“The distraction,” Haubert said, “is from him not following the rules. We deserve a lawmaker, not a lawbreaker.” Haubert later urged Bacon to run for the state Legislature if he wants to change campaign finance laws.

Over two terms on the Fremont City Council, Bacon has consistently opposed a large number of housing developments. Last week, during the candidate forum, Bacon acknowledged much of his opposition to the projects is due to their unpopularity among Fremont’s most vocal anti-growth residents. But while Bacon is generally viewed as a progressive, his stances on new housing has often rankled Alameda County Democrats who believe the depth of the housing and homelessness crisis in the region requires housing of all types must be built quickly in order to replenish a significantly low level of supply that is partly fueling affordability.

“It is very disingenuous to say someone has approved affordable housing when they have opposed just about every market-rate project, which is what funds affordable housing and then to take credit for providing affordable housing,” Haubert said of Bacon’s record in Fremont.

More market-rate housing begets the need for more affordable housing, Bacon argued. In addition, in-lieu fees routinely fail to provide adequate funding for affordable housing projects. Bacon shot back at his opponent’s own record on housing, charging Dublin, under Haubert, is trying to build its way out of the crisis with market-rate units and hopes the new units will trickle down to other types of housing. Quoting from Dublin’s Regional Need Housing Allocation (RHNA), a target number provided by the state for cities and counties to build all types of housing, Bacon slammed the Tri-Valley city building in excess of 500 percent of its allocation for market-rate housing. Bacon joked the amount of affordable housing built in Dublin is a sliver on the same chart too small to discern by the naked eye.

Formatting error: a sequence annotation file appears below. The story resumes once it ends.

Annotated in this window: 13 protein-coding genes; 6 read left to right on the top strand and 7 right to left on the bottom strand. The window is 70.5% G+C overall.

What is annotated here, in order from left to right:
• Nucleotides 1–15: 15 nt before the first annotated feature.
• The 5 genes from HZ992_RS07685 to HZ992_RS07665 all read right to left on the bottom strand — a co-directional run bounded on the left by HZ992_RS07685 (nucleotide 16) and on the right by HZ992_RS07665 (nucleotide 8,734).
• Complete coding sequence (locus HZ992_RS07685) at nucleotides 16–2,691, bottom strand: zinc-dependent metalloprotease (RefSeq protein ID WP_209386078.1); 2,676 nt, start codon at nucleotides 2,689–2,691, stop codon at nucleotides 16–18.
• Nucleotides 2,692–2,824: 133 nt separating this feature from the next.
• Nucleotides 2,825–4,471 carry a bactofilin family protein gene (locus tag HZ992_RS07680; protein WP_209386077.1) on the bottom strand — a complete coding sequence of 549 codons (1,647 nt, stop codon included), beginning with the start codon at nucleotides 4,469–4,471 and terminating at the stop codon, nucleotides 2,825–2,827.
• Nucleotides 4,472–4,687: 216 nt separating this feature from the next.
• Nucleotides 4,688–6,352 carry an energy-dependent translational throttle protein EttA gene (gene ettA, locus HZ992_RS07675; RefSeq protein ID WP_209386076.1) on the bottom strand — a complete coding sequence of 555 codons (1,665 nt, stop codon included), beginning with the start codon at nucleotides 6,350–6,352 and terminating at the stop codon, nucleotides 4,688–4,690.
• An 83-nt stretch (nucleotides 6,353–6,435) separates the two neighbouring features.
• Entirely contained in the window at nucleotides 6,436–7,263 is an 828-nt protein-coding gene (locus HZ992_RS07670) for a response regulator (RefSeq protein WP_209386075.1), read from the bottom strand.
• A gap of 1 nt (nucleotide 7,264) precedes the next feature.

“My opponent here can’t get his story straight when it comes to affordable housing,” Haubert countered last week. “He says he supports affordable housing. He says he wants new developments to be 50 percent affordable. That’s a good sound bite. But in eight years in office, with over 250 meetings, he has not once brought an idea to council to require developers to build 50 percent affordable. It’s a great soundbite. And it seems like a spectacular, unsuccessful record of not getting anything done with regards to affordable housing,” he said.

Haubert added the recent market-rate housing boom in Dublin is mainly due to a roaring local economy and swaths of open space already zoned for new housing.

Later, Haubert asserted Bacon has failed to deliver in Fremont on many of the stances he is advocating for in this race and has a miserable record for working with his own council colleagues. Haubert suggested the successful campaign for the Fremont City Council by Bacon’s wife, Jenny Kassan, two years ago was intended to provide a second vote so Bacon’s proposals could move forward. Bacon said Haubert’s comment was sexist for suggesting Kassan could not run for political office on her own accord.

On the subject of participatory budgeting, in which city leaders and officials work more intently to include the public in annual budget discussion, Haubert said Bacon has never pushed the issue in Fremont and criticized for him for stating previously that he and the Fremont City Council merely “rubber stamp” the city’s budget.

“You need to do your job,” Haubert told Bacon. “His wife sits on the city council with him. They together could help put this on the agenda and I don’t buy that other councilmembers in Fremont would not go for a more participatory budgeting process,” Haubert added.

Bacon lamented Fremont’s public apathy toward the budget and appeared to blame his current council colleagues for their intransigence on the issue. “I have complained and complained about, but there’s not much you can do when you’re the only one that wants real change like that,” Bacon said.